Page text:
May 06, Eileen rated it liked it. Murder mystery and a Medieval setting, it doesn't get any better for me. I've read the first in this series and for some reason didn't get 2, 3, and 4 but jumped right to the 5th.
I'll just have to catch up. Bascot de Marins is a Templar Knight with the unique skills of being able to find killers. He is recently come back from 10 horrendous years as captive of the Muslims and healing from that captivity. Though he has lost an eye he is ready to rejoin the Holy Wars. In this book someone is Murder mystery and a Medieval setting, it doesn't get any better for me.
In this book someone is murdering prostitutes and implicating the Templars. He goes so far as to murder one inside the Templar chapel and leaves 30 pieces of silver with the body. It is de Marins job to find the killer and exonerate the Templars if at all possible. At the combined request of the Preceptor of the Templars in Lincoln, the Castellan of Lincoln, Nicolaa de la Haye, and her husband the Sheriff of Lincoln, de Marins and his friend Roget, Sheriff Camville's captain set off to learn who the killer is.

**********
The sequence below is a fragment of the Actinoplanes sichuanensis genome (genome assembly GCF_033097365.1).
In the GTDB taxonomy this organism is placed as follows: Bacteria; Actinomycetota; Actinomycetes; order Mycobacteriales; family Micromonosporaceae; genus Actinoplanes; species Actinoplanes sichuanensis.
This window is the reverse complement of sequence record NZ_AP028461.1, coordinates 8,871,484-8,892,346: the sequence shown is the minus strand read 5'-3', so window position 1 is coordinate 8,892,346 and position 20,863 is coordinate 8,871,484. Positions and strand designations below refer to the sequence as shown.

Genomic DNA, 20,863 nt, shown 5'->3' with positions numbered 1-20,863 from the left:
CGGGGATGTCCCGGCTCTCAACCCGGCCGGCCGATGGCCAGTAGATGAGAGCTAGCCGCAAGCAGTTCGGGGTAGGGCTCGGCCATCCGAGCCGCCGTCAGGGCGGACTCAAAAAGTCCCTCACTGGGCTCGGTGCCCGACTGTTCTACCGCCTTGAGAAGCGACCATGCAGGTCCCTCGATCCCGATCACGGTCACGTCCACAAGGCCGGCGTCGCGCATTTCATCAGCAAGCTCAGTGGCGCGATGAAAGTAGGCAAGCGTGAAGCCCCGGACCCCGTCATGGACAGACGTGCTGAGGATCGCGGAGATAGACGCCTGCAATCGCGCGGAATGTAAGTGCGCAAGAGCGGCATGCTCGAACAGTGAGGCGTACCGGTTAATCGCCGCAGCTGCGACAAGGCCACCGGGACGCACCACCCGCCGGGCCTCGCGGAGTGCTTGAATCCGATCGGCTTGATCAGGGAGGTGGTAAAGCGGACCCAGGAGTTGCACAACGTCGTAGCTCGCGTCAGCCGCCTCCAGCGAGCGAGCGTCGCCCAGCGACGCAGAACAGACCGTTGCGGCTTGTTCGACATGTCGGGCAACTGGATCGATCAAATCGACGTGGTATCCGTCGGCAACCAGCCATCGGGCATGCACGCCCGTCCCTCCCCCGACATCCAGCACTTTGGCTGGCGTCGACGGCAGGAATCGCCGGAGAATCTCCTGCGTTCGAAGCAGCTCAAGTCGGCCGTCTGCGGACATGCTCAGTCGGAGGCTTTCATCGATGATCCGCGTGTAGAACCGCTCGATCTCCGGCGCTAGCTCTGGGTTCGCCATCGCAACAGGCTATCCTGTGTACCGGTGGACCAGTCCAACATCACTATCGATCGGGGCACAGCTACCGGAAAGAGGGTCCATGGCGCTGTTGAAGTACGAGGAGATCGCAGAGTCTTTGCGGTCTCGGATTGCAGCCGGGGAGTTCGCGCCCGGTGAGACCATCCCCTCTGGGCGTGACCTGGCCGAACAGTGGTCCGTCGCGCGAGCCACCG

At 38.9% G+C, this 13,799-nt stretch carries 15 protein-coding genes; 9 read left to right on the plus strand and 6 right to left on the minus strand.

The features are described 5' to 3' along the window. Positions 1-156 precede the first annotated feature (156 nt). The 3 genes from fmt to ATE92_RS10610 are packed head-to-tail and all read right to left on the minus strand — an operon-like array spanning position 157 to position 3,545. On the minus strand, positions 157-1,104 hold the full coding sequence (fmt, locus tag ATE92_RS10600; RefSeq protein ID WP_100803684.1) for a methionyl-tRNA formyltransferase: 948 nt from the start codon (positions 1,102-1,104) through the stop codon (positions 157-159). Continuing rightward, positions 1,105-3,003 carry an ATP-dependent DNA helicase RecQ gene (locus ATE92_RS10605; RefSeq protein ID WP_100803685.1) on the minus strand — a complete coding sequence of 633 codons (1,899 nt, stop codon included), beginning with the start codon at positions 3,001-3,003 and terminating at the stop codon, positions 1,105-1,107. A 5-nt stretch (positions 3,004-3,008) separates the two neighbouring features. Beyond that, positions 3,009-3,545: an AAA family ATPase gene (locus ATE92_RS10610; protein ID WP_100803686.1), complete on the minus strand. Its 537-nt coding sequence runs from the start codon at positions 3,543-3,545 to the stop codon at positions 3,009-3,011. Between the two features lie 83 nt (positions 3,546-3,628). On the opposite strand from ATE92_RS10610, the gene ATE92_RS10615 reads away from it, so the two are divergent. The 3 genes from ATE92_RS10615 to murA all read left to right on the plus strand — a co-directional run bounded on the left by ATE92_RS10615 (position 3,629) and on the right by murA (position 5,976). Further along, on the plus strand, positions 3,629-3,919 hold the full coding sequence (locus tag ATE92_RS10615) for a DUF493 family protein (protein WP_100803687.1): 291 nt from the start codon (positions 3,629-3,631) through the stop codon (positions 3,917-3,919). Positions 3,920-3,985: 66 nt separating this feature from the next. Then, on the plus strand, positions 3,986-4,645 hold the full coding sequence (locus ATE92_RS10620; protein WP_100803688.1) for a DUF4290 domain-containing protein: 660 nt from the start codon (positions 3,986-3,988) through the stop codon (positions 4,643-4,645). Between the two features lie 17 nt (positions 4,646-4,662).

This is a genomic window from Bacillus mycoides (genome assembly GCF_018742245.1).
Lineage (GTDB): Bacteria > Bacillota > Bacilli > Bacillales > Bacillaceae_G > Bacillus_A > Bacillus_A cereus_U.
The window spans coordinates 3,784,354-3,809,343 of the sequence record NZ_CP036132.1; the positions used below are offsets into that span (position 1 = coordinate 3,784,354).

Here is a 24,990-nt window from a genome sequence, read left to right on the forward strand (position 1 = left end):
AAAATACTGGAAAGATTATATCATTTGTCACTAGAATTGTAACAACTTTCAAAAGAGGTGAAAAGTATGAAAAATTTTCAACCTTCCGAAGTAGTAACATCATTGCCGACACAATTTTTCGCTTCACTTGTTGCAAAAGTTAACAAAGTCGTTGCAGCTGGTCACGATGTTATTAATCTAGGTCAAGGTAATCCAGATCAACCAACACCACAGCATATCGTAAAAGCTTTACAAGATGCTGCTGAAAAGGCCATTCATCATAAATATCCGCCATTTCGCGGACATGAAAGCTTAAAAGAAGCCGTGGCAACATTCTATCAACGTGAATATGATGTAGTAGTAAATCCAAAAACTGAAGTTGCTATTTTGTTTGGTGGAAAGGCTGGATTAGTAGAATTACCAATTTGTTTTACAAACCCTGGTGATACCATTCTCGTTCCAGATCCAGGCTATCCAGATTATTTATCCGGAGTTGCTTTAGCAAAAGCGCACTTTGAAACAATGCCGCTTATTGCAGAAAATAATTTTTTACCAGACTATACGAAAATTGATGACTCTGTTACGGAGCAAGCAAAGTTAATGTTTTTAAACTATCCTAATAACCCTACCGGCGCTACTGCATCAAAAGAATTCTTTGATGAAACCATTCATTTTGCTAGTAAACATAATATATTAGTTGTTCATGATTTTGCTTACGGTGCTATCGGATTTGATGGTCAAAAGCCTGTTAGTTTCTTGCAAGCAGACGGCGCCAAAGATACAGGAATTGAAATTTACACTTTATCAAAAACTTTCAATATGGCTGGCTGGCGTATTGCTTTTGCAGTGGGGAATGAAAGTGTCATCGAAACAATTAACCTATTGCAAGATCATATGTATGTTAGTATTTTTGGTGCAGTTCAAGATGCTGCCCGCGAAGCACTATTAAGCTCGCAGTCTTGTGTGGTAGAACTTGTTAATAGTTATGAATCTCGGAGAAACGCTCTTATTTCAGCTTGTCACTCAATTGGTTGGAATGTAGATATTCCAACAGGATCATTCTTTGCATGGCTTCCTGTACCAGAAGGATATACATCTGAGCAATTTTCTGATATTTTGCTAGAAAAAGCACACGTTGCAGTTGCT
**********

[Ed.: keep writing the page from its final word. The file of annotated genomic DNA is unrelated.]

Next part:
Of course all is not what it seems and the tangle of possible killers eventually gets figured out and Bascot is made a fortuitous offer. While I liked the book and will keep up with the series it is no where near the other Medieval Templar series I read by Michael Jecks. His breath of history is exquisite and I learn a lot about one of my favorite periods of history from him.
If you like Maureen Ash give Jecks a try. You won't be sorry. When a local prostitute is murdered and stashed in a chest in the Templar's chapel, everyone is firstly aghast that someone could get into the enclave unobserved and commit such a heinous crime under the Templars noses, and also that anyone would want to. Bascot de Marins, set to leave Lincoln for Portugal in just a few days, is asked to undertake the investigation for the Templars, working with the Sheriff 5 Bascot de Marins "Templar Knight" mystery set in Lincoln UK and surrounding area.